New Brighton students rally against tobacco at Capitol


submitted photo From left, Elena Parlin, Aimee Causey-Mullaney, Raniya Yimam, Elsa Ralston, Heidi Steiniger, Rep. Connie Bernardy (DFL-New Brighton), Molly Gombold, Jessica Olson, Charlotte Wise, Susan Olson, Annika Fabian and Lindsey Fabian. The young people met with Bernardy to encourage her to support tobacco use prevention legislation this session.

A group of eighth-grade students from New Brighton’s Highview Middle School joined nearly 400 youth and public health advocates from across Minnesota on Feb. 27 to rally support at the State Capitol for policies that reduce youth tobacco addiction. 

Minnesotans for a Smoke-Free Generation, a coalition of more than 60 organizations working to reduce youth tobacco use, hosted the annual advocacy day urging legislators to prioritize tobacco prevention and “Keep Lungs Loud.”

Following the rally, eighth-graders Annika Fabian, Molly Gombold, Jessica Olson, Elena Parlin, Elsa Ralston, Heidi Steiniger and Charlotte Wise met with Rep. Connie Bernardy (DFL-New Brighton) and the assistant to state Rep. Mary Kunesh-Podein (DFL-New Brighton) encouraging them to prioritize tobacco prevention this session. They shared personal stories of why they support tobacco prevention and cessation measures. 

“Both of them were really supportive and interested in our experiences at school,” said Fabian. “I hear and see kids at my school talking about vaping and getting together to get JUUL. I don’t like that. They can get addicted and they’re going to have a hard time stopping. They post about [vaping] on social media and they think it’s really cool. They’re going to try to persuade other kids to do it too, and I don’t want to see my classmates and friends vaping and Juuling. I want to see them staying healthy their whole lives.”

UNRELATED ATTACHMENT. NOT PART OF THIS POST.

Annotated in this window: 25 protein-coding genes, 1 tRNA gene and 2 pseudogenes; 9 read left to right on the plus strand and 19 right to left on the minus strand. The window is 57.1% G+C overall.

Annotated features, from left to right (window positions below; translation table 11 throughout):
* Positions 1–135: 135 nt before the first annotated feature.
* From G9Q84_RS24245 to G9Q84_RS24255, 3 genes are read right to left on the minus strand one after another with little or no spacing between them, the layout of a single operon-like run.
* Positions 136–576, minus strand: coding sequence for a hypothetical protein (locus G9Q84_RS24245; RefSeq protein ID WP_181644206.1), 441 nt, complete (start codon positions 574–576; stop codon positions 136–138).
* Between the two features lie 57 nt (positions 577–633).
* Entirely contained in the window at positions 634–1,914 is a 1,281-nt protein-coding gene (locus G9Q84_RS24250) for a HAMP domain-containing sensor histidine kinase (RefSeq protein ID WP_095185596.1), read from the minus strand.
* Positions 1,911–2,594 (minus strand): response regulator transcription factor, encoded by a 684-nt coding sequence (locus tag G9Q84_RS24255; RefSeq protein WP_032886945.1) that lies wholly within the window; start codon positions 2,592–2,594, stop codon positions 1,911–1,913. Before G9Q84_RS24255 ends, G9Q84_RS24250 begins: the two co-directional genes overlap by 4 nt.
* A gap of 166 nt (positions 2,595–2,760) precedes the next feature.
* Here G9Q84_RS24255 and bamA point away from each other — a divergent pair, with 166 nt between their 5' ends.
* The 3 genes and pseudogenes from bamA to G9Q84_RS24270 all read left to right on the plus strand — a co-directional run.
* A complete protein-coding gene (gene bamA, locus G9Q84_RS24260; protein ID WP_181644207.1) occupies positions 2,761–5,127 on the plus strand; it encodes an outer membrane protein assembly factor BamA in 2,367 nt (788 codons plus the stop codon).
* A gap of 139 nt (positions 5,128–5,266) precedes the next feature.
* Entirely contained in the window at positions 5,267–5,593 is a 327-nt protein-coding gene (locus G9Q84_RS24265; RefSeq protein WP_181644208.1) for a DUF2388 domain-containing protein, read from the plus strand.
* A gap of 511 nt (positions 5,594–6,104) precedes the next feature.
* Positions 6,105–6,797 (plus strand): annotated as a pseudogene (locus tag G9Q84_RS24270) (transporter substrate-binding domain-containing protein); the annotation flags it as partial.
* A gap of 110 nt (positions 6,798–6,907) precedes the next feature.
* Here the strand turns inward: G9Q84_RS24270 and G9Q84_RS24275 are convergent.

Olson said the harms of tobacco have impacted her family. “Smoke-free issues matter to me because my grandpa was a smoker and started before age 18,” she said. “He had emphysema and died of a heart attack. If these laws would have been in place when he was a kid, he would still be with us today.”

New Brighton advocates support three bipartisan bills that will help Minnesota save lives and money. The proposals would strengthen the state’s clean indoor air law, provide quit-smoking help for all residents and raise the tobacco-buying age to 21. Several lead authors of these bills joined grassroots supporters at the rally. Kunesh-Podein is a co-author of the Tobacco 21 bill.

Tobacco use remains Minnesota’s leading cause of preventable death and disease, costing an estimated $7 billion annually and taking the lives of more than 6,300 

Minnesotans every year. Smoking rates in Minnesota had been declining for decades, but the adult cigarette smoking rate has stalled out at 14 percent, and for the first time in a generation youth tobacco use has increased. In particular, the surging use of e-cigarettes is threatening the health of Minnesota teens, driving an increase in youth tobacco use that the U.S. Surgeon General has called an epidemic.

Rate this article: 
No votes yet
Comment Here